And again, it goes back to communication, making sure people have the information they need so that they know where to go and get out.
Are there particular software tools that you rely on to make your life easier on the road?
I've kind of created a Frankenstein Google Sheets solution for myself. There are many different tour management software programs currently available. Eventric’s Master Tour is probably the most well known by a longshot.
There is a new platform called Daysheets, I've noticed them start to get traction. But for myself, a lot of it is Dropbox or Google Drive, different spreadsheets. I've started to dabble with Airtable, but I haven't messed with that enough to speak about it intelligibly. I know a lot of people have been using that.
For me I need stuff that updates dynamically and allows for collaboration, and is easy to onboard people with.
It's all about finding those little ways to save on data entry. And if you can optimize your day, going back to the advance as well, just creating systems that allow for easy data input saves you a lot of time on the back end.
What do you see successful tour managers getting right?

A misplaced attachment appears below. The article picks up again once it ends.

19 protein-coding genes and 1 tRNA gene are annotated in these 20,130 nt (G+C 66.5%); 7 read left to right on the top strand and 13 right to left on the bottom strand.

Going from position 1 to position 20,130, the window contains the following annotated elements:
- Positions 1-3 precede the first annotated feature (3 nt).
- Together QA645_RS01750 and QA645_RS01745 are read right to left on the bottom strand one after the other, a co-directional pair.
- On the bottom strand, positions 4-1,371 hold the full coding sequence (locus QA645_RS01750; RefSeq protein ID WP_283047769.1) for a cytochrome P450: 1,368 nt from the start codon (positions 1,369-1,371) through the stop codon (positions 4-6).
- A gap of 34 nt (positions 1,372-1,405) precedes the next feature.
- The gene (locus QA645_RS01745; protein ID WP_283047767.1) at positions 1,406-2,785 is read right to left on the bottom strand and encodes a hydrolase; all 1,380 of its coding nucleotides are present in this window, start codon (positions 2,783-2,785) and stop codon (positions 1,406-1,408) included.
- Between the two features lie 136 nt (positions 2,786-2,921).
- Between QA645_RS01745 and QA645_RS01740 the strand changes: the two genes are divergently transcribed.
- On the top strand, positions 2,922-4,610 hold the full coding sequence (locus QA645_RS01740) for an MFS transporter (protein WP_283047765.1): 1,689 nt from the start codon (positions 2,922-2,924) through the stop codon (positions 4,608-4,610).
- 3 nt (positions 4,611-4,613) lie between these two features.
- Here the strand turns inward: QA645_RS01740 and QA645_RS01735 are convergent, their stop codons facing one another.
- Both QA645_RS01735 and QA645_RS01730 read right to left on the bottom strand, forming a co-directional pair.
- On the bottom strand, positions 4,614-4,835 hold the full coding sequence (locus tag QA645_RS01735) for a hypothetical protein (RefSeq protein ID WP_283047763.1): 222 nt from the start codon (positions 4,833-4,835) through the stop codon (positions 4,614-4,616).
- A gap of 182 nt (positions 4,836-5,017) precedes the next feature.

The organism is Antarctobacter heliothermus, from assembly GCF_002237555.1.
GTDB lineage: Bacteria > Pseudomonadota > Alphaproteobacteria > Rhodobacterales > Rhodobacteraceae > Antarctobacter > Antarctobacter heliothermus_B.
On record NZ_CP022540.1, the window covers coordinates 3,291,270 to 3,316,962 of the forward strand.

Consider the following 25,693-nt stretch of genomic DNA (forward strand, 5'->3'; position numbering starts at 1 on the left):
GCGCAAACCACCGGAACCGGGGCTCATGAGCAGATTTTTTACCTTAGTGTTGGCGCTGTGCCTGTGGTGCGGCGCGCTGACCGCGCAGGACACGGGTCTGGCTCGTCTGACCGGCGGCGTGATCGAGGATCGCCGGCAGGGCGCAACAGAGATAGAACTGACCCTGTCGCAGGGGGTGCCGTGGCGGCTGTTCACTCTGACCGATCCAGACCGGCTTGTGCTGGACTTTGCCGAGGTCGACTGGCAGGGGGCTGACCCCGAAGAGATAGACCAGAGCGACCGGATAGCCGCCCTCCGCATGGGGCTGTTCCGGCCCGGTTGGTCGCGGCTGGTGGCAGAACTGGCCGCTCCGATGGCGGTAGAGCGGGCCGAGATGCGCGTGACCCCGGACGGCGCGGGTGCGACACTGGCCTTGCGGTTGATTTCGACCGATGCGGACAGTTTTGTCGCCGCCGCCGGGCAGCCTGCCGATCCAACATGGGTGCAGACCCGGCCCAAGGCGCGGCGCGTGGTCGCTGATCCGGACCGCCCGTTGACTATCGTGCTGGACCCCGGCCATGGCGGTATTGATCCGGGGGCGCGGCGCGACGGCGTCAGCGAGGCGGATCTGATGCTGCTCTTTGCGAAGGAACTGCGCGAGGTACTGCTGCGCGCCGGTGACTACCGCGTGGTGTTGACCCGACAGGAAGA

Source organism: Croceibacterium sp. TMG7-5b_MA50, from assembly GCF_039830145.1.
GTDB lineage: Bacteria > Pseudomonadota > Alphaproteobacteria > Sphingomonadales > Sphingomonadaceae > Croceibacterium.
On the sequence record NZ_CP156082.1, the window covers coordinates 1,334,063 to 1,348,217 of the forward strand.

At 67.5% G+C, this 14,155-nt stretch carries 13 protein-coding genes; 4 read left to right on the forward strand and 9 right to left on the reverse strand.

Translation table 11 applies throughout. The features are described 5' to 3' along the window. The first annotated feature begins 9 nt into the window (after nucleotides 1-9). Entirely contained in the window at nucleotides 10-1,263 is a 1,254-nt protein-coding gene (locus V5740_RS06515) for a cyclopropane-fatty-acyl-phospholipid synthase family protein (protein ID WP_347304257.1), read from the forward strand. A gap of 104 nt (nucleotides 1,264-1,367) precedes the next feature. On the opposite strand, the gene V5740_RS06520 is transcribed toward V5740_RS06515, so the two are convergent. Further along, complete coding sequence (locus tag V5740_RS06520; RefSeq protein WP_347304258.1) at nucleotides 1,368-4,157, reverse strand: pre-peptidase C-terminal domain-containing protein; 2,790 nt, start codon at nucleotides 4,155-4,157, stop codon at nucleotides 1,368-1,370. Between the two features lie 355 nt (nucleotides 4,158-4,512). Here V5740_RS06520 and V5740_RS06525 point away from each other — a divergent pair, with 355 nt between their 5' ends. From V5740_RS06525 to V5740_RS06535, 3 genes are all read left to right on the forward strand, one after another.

I think finding the balance. And I know that's a very general statement, but it can be a very extreme environment to exist in – the roar of the audience and then getting home and stuff quieting down.
And so just being able to find that balance between professional life and personal life.
As far as successful strategies, I've said it a few times, but communication – making sure your team knows what's going on, the house, the artists, everybody in the ecosphere. As a tour manager you have to be proactive versus reactive. And it's a little bit of a dark art in the sense that if a tour manager has done their job, you don't know they've done their job.
That seems very counterintuitive, but when there's a snag in the day, that's when you start to realize what a tour manager does as far as coordinating transportation or food. I think a lot of people think it just magically appears. There's a lot of work behind the scenes that makes a successful show day happen.
With any job there’s an element of learning through mistakes. Can you recall any such early lessons you learned?
I remember my very first tour selling merch, being one of five [acts] and entering the venue and thinking, ‘Okay, I need to help my band sell the most merch possible, I need to get the prime spot.’ And having no concept of like, headliner, support one to five, and taking the primo spot setting up our merch store.
Somehow, I had gotten there before the headliner’s merchandiser, and when he showed up he was just like, ‘Nah, man, this isn't how this works.’
And very kindly, the tour manager at the time came out. And for me, it was just like this larger-than-life figure. I was like, ‘What have I done?! I've caused a great error!’
But that's a funny one that sticks out to me.